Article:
Historical fiction with heart.

HATTIE EVER AFTER

Plucky Hattie Inez Brooks, star of Hattie Big Sky (2006), returns to try to find her place in the world.

Having spent a year trying—and failing—to make a go of Uncle Chester’s Montana homestead, Hattie is now 17 and working at Brown’s Boardinghouse in Great Falls. She decides to “[throw] a lasso around a dream even bigger than a Montana farm” and heads to San Francisco, aiming to be a reporter like Ida Tarbell and Nellie Bly and do Grand Things. And though Charlie Hawley wants to marry her, Hattie fears that “saying yes to him was saying no to myself.” She needs to find her place in the world, a place she has concluded is “connected to the working end of a pen.” Larson’s prodigious research allows her to accurately recreate San Francisco between 1915 and 1920, and the city will come alive for readers as much as it does for Hattie, with crowds of people, clanging streetcar bells, the smells of China Town and 10-story-high skyscrapers. Readers will fall for this earnest, wide-eyed and strong-minded young woman who does indeed become a reporter at the San Francisco Chronicle, covering baseball, an airplane excursion and an earthquake and even interviewing President Woodrow Wilson.

Historical fiction with heart. (Historical fiction. 10 & up)

Pub Date: Feb. 12, 2013

ISBN: 978-0-385-73746-3

Page Count: 240

Publisher: Delacorte

Review Posted Online: Dec. 2, 2012

Kirkus Reviews Issue: Dec. 15, 2012

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Riveting, brutal and beautifully told.

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WE WERE LIARS

A devastating tale of greed and secrets springs from the summer that tore Cady’s life apart.

Cady Sinclair’s family uses its inherited wealth to ensure that each successive generation is blond, beautiful and powerful. Reunited each summer by the family patriarch on his private island, his three adult daughters and various grandchildren lead charmed, fairy-tale lives (an idea reinforced by the periodic inclusions of Cady’s reworkings of fairy tales to tell the Sinclair family story). But this is no sanitized, modern Disney fairy tale; this is Cinderella with her stepsisters’ slashed heels in bloody glass slippers. Cady’s fairy-tale retellings are dark, as is the personal tragedy that has led to her examination of the skeletons in the Sinclair castle’s closets; its rent turns out to be extracted in personal sacrifices. Brilliantly, Lockhart resists simply crucifying the Sinclairs, which might make the family’s foreshadowed tragedy predictable or even satisfying. Instead, she humanizes them (and their painful contradictions) by including nostalgic images that showcase the love shared among Cady, her two cousins closest in age, and Gat, the Heathcliff-esque figure she has always loved. Though increasingly disenchanted with the Sinclair legacy of self-absorption, the four believe family redemption is possible—if they have the courage to act. Their sincere hopes and foolish naïveté make the teens’ desperate, grand gesture all that much more tragic.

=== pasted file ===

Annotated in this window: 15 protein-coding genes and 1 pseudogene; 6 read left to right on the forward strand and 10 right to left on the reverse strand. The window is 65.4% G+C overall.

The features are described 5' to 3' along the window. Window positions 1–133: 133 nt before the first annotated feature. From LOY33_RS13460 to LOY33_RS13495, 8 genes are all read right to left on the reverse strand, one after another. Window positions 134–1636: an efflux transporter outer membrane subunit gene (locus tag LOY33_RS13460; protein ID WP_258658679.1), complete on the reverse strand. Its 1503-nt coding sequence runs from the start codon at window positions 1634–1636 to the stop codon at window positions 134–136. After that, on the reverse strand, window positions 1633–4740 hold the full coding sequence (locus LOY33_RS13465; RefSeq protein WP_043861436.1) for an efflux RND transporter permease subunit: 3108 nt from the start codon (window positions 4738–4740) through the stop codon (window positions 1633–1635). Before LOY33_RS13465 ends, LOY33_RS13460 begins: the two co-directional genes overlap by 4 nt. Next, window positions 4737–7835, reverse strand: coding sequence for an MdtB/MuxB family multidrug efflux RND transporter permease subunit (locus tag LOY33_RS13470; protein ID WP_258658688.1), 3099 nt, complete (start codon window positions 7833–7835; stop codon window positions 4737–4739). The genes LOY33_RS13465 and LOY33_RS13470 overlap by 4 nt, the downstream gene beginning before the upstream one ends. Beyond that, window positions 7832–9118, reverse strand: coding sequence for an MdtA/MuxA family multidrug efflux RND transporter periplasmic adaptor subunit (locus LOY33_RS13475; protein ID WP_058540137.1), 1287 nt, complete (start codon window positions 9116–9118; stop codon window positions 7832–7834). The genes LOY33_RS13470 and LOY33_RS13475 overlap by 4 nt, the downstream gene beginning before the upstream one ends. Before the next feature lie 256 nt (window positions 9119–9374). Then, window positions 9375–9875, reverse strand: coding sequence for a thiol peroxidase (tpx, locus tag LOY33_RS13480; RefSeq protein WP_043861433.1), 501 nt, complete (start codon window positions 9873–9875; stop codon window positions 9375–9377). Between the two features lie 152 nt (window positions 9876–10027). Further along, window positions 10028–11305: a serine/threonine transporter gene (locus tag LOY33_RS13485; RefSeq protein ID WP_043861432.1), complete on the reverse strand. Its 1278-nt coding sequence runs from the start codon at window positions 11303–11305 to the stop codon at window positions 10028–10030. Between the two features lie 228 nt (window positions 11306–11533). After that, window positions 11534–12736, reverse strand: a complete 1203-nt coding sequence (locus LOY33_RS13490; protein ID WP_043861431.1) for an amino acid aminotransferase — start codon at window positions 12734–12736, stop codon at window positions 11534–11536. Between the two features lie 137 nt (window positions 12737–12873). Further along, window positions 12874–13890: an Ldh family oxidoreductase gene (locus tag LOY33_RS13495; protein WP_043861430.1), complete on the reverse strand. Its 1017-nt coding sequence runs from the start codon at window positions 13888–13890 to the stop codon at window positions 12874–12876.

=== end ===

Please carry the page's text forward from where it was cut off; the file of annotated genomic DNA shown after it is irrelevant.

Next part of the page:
Riveting, brutal and beautifully told. (Fiction. 14 & up)

Pub Date: May 13, 2014

ISBN: 978-0-385-74126-2

Page Count: 240

Publisher: Delacorte

Review Posted Online: March 17, 2014

Kirkus Reviews Issue: April 1, 2014

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Han’s impressive ear for and pitch-perfect reproduction of the interactions between not-quite-adult older teens make this an...

WE'LL ALWAYS HAVE SUMMER

Can teenage love ever be forever?

Isabel (Belly) from The Summer I Turned Pretty (2009) and It’s Not Summer Without You (2010) finishes up her freshman year at college somewhat unconvincingly committed to Jeremiah Fisher, one of the two brothers with whom she has spent summers since she was small. Isabel becomes furious to learn that Jeremiah had sex with another girl from their college in Cabo on spring break, but he wins back her affections with a grand gesture: a proposal of marriage. Caught up in the idea—she will plan a summer wedding! they will attend college as a married couple!—Isabel tries ignores her misgivings about Jeremiah, the appalled silence of her mother and her own still-strong feelings for Jeremiah’s older brother, Conrad. It’s both funny and believable when Jeremiah insists he wants to dance the wedding dance to “You Never Can Tell” from the Pulp Fiction soundtrack. Han gives a satisfying nod to wedding-planning fantasies even while revealing their flimsy basis for an actual marriage. A final chapter in 23-year-old Isabel’s voice reveals the not-so-surprising happy ending.

Han’s impressive ear for and pitch-perfect reproduction of the interactions between not-quite-adult older teens make this an appealing conclusion to this trilogy romance among bright middle-class young people. (Fiction. 12 & up)

Pub Date: May 3, 2011

ISBN: 978-1-4169-9558-6

Page Count: 304

Publisher: Simon & Schuster

Review Posted Online: April 5, 2011

Kirkus Reviews Issue: April 15, 2011

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